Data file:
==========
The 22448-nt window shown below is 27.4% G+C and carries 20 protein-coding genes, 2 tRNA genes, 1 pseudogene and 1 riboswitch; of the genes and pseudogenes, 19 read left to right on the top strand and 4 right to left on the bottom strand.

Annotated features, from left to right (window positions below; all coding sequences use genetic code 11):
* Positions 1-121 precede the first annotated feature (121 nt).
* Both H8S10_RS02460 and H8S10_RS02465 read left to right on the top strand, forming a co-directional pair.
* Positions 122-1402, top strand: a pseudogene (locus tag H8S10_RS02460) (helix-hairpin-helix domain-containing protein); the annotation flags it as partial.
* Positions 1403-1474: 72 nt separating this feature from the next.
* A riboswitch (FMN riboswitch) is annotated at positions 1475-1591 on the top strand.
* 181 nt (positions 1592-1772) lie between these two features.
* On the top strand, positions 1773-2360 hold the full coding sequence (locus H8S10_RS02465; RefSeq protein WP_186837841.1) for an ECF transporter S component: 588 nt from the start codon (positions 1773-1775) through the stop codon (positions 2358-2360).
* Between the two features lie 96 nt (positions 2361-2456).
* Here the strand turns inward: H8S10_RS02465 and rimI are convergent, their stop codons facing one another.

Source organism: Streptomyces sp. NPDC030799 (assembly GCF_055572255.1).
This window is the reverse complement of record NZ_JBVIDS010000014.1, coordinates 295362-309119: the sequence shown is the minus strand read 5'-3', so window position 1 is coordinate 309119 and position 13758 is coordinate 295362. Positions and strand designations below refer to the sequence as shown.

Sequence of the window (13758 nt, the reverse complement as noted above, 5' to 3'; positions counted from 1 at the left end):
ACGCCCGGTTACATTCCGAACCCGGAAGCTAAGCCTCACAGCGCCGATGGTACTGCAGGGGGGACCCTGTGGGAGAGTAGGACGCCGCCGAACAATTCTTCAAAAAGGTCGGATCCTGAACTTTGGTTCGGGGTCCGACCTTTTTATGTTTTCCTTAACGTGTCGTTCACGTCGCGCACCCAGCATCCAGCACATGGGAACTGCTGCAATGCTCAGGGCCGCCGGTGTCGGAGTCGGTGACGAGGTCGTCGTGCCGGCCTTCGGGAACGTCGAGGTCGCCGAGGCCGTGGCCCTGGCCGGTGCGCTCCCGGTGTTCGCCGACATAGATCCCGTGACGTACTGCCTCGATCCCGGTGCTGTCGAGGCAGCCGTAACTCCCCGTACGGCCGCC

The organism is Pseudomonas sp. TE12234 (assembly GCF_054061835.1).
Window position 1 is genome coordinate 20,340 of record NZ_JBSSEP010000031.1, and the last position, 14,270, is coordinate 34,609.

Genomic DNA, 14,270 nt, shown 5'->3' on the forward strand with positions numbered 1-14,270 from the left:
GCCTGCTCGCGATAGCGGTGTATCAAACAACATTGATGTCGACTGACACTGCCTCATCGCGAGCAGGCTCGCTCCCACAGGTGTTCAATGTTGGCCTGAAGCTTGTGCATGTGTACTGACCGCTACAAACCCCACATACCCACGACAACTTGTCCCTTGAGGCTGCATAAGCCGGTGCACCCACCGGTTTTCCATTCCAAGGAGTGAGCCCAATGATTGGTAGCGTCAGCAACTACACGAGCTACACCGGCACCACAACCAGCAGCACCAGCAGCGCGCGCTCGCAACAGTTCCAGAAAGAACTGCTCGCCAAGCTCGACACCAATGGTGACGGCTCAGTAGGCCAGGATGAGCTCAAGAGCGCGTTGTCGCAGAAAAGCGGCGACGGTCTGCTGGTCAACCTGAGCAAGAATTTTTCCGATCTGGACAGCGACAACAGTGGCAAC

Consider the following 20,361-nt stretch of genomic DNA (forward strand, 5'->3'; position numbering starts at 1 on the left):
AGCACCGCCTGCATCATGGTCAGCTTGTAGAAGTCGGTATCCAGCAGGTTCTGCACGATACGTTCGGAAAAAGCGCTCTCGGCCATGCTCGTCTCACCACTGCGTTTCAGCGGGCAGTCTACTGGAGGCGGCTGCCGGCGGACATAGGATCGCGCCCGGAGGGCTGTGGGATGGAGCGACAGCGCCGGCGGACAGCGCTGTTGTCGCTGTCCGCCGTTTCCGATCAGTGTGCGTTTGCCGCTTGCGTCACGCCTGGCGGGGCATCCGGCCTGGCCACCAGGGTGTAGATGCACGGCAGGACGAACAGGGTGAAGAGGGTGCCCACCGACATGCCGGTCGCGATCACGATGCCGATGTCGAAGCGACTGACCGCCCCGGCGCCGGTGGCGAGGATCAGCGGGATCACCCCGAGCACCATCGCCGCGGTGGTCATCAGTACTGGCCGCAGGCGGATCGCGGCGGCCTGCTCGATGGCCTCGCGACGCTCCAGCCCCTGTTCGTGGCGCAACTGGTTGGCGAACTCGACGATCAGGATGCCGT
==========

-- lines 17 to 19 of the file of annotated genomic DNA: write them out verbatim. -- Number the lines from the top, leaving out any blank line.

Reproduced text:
Window position 1 is genome coordinate 20,340 of record NZ_JBSSEP010000031.1, and the last position, 14,270, is coordinate 34,609.

Genomic DNA, 14,270 nt, shown 5'->3' on the forward strand with positions numbered 1-14,270 from the left:
GCCTGCTCGCGATAGCGGTGTATCAAACAACATTGATGTCGACTGACACTGCCTCATCGCGAGCAGGCTCGCTCCCACAGGTGTTCAATGTTGGCCTGAAGCTTGTGCATGTGTACTGACCGCTACAAACCCCACATACCCACGACAACTTGTCCCTTGAGGCTGCATAAGCCGGTGCACCCACCGGTTTTCCATTCCAAGGAGTGAGCCCAATGATTGGTAGCGTCAGCAACTACACGAGCTACACCGGCACCACAACCAGCAGCACCAGCAGCGCGCGCTCGCAACAGTTCCAGAAAGAACTGCTCGCCAAGCTCGACACCAATGGTGACGGCTCAGTAGGCCAGGATGAGCTCAAGAGCGCGTTGTCGCAGAAAAGCGGCGACGGTCTGCTGGTCAACCTGAGCAAGAATTTTTCCGATCTGGACAGCGACAACAGTGGCAAC